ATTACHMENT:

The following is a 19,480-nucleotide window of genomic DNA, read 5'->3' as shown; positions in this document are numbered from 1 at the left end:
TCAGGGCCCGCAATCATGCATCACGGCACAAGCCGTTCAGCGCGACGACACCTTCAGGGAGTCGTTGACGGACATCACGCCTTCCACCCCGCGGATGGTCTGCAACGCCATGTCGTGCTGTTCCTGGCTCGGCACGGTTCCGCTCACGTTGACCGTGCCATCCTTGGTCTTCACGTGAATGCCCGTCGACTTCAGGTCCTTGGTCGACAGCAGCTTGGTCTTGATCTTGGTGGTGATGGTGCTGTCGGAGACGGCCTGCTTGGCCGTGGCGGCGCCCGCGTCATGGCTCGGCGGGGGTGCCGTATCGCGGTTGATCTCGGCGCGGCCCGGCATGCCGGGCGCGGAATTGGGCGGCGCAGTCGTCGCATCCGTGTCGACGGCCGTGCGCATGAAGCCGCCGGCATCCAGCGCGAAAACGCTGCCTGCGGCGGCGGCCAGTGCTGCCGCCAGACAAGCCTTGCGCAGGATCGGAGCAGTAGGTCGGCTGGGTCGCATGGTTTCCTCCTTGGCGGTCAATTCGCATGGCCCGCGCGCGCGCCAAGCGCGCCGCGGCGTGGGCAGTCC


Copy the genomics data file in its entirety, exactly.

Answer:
The following is a 19,480-nucleotide window of genomic DNA, read 5'->3' as shown; positions in this document are numbered from 1 at the left end:
TCAGGGCCCGCAATCATGCATCACGGCACAAGCCGTTCAGCGCGACGACACCTTCAGGGAGTCGTTGACGGACATCACGCCTTCCACCCCGCGGATGGTCTGCAACGCCATGTCGTGCTGTTCCTGGCTCGGCACGGTTCCGCTCACGTTGACCGTGCCATCCTTGGTCTTCACGTGAATGCCCGTCGACTTCAGGTCCTTGGTCGACAGCAGCTTGGTCTTGATCTTGGTGGTGATGGTGCTGTCGGAGACGGCCTGCTTGGCCGTGGCGGCGCCCGCGTCATGGCTCGGCGGGGGTGCCGTATCGCGGTTGATCTCGGCGCGGCCCGGCATGCCGGGCGCGGAATTGGGCGGCGCAGTCGTCGCATCCGTGTCGACGGCCGTGCGCATGAAGCCGCCGGCATCCAGCGCGAAAACGCTGCCTGCGGCGGCGGCCAGTGCTGCCGCCAGACAAGCCTTGCGCAGGATCGGAGCAGTAGGTCGGCTGGGTCGCATGGTTTCCTCCTTGGCGGTCAATTCGCATGGCCCGCGCGCGCGCCAAGCGCGCCGCGGCGTGGGCAGTCC